If you are having trouble staying on budget, try adding some blow money to your budget. It just might bring you peace and get you back on track.

Do you work blow money into your budget? How has it helped you stay on budget?

Why I’ve never been so happy to be $99,604.91 in debt

Why would anyone be happy to be $99,604.91 in debt? That is a tremendous amount of debt. Yes, I know and today I’m doing a happy dance about it.

Last week, I was paying bills after we got paid. I logged into my husband’s student loan account to make a large extra payment. After the loan payment, the amount due was less than $3,000. I started running some numbers in my head. Then I started logging in to check my balances.

  • Husband’s student loan: $2,776.48
  • Home equity line: $46,937.24
  • Combined student loan: $49,891.24

Total debt remaining: $99,604.91

We owe less than $100,000! We owe less than six figures. Now we only owe five figures!

Over the last few months, it’s been harder and harder to stay focused. It probably doesn’t help that I keep getting cruise guides in the mail. It also doesn’t help that all we have left are large debts. There are fewer quick wins to keep the momentum going.

Seeing this was just the recharge I needed. Having to pay off $220,000 worth of debt is a long road. When we first started, it was a huge mountain that I never thought we could climb. The weight of it was unbearable. There were times I didn’t think it was possible.

huge mountain to climb

Then we started to hit milestones. Each small debt was another milestone. Paying off the credit cards was a huge step up that mountain. Paying off the car was another. As the debts got larger, there were fewer milestones and it got harder to stay focused.

This is a marathon. Going below $100,000 was the energy drink I needed to keep running after my legs and back are sore and I just want to get in the hot tub on a really big cruise ship.

I’m hoping to pay off the last of my husband’s student loan this month, then it is going to be a while until we get the next debt paid off. I’m going to be tracking $10,000 milestones to stay focused. The debt free date is getting closer. I can’t wait to reach the finish line. Until I get there, I’ll just listen to this:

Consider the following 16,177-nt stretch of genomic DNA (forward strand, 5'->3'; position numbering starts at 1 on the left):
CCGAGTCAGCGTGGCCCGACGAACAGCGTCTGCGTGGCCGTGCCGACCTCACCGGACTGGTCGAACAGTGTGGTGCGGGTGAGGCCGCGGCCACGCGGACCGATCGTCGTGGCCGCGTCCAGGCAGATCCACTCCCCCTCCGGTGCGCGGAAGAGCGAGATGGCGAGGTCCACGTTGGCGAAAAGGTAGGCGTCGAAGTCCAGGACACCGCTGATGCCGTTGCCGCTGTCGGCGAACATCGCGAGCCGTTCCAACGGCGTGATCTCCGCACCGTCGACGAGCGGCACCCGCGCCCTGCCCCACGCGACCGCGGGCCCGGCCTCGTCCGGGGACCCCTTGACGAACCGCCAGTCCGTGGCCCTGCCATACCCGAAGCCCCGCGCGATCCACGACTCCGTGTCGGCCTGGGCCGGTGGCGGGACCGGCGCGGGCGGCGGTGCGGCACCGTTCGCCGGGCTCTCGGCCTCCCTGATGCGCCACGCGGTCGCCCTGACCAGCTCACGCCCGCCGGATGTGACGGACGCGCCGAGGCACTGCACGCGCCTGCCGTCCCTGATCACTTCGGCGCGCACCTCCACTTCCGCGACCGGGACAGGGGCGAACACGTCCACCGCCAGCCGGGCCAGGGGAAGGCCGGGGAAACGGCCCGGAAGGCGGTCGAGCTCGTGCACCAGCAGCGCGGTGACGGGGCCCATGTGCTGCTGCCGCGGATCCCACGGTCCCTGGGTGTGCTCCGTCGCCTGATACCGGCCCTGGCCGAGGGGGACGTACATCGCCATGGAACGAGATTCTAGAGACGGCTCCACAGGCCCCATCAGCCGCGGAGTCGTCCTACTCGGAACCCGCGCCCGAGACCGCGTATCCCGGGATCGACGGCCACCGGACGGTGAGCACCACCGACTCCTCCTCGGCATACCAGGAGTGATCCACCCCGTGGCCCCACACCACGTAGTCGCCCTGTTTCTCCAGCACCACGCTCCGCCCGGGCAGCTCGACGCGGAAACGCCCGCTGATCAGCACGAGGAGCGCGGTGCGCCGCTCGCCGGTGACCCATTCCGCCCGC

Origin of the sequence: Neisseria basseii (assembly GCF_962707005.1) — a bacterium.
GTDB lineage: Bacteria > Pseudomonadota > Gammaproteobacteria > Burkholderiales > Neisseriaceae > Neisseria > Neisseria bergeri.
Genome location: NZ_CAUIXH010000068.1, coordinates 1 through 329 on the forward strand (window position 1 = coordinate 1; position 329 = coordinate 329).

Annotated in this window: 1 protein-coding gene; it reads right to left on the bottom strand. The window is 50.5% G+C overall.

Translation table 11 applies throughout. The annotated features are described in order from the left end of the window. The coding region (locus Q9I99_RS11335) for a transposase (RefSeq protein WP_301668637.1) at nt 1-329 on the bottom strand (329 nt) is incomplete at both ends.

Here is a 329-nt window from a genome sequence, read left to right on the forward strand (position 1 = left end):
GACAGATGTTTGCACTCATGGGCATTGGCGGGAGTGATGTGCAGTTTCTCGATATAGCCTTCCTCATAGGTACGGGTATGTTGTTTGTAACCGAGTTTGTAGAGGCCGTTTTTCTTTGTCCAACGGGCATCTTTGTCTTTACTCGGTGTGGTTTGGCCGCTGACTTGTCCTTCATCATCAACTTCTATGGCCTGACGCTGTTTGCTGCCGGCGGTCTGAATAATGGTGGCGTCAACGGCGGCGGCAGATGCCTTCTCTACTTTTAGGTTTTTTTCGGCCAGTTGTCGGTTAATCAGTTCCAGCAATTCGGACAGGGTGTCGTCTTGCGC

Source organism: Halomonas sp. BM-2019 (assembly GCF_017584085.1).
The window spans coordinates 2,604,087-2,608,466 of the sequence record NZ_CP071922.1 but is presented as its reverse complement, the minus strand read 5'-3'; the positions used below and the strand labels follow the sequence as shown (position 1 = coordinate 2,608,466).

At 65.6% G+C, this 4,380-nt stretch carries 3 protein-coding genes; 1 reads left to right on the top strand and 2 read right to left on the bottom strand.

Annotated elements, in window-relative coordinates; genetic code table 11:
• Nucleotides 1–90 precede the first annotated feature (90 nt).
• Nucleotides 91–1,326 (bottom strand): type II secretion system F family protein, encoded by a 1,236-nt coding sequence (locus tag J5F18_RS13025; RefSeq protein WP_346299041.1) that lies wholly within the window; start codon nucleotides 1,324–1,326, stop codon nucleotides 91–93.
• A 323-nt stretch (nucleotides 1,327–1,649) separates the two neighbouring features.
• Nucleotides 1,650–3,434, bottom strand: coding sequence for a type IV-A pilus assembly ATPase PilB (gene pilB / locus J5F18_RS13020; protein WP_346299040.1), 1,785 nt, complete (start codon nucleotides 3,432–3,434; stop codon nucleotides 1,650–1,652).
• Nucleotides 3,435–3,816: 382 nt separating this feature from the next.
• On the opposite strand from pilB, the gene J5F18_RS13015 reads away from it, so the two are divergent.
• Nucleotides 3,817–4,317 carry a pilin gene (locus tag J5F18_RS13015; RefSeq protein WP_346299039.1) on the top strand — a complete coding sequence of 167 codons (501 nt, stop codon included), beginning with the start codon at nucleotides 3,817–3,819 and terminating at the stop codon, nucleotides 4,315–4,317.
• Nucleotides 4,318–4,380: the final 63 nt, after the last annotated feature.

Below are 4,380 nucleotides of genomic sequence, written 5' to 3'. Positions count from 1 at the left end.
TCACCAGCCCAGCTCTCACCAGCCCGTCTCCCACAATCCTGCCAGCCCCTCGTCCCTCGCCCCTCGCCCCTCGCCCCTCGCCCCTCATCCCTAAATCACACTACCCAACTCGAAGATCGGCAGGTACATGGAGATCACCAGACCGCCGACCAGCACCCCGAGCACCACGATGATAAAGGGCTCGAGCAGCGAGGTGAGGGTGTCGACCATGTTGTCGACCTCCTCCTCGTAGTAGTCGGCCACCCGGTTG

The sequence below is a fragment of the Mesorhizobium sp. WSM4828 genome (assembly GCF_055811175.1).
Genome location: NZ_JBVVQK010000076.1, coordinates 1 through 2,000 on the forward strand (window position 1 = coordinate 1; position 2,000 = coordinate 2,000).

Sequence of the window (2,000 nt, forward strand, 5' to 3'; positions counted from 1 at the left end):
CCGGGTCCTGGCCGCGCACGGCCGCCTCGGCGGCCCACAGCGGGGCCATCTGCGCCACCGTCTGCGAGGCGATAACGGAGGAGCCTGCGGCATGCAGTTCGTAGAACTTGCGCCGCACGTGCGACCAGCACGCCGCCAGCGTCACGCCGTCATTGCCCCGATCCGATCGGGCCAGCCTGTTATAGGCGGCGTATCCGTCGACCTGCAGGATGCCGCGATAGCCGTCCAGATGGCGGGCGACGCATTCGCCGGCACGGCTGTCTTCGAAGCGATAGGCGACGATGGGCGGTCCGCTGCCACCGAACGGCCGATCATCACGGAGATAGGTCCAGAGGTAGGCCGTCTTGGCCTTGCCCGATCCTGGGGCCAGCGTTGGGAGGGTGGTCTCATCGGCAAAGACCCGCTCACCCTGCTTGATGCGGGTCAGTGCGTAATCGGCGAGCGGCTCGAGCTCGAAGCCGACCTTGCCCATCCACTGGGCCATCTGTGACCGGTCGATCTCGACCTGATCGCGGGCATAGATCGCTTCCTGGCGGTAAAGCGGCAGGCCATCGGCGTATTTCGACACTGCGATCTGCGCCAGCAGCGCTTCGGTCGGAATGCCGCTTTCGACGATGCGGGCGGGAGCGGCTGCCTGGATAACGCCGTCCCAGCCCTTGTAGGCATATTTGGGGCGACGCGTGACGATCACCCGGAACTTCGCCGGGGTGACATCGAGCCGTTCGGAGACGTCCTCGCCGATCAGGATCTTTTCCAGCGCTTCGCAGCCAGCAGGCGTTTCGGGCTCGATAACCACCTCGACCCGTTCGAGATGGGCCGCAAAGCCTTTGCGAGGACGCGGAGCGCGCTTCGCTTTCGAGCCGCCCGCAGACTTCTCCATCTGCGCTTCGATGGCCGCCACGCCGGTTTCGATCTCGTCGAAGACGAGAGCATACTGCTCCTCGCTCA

Do you track milestones while getting out of debt? If you’ve paid off a lot of debt, how did you stay motivated?

I want to go on a cruise

It is cold here in Connecticut. Really cold and windy, with blowing snow. Weather like this makes me think of escaping to somewhere warm. I start to think about sitting on the deck of a cruise ship, drinking something fruity. I want to go on a cruise.

Photo from the upper deck of the Norwegian Epic, looking out into the Mediterranean.

Photo from the upper deck of the Norwegian Epic, looking out into the Mediterranean.

Why I keep going

Saturday, I was having a pretty rough day. I was frustrated with a lot of things in my life and just wanted to stop. I logged into Facebook to play a game check my notifications. Early that morning, I had posted the following on my personal Facebook page:

Close to 10,000 views on my YouTube videos…WOW! Even more impressive when you realize they are accounting videos! WOW!

Not long after that one of my nephews posted the following response:

That’s awesome, and just to think that more people have viewed your tutoring than you could have reached in 10 years in the classroom alone. Spread the knowledge around like a boss Aunt Kristin

Sometimes it takes a little perspective to get the motivation going again. I can’t tell you how much that comment changed my entire weekend. When I started to think of all the students all over the world (THE WORLD!!) who are watching my videos and leaving comments on them about how I was helping them, it confirmed my calling. Were there still some bumps in the road this weekend? Yup. But I approached things with an entirely different way of thinking.

By the way, I made seven more videos yesterday. Thanks, A.J.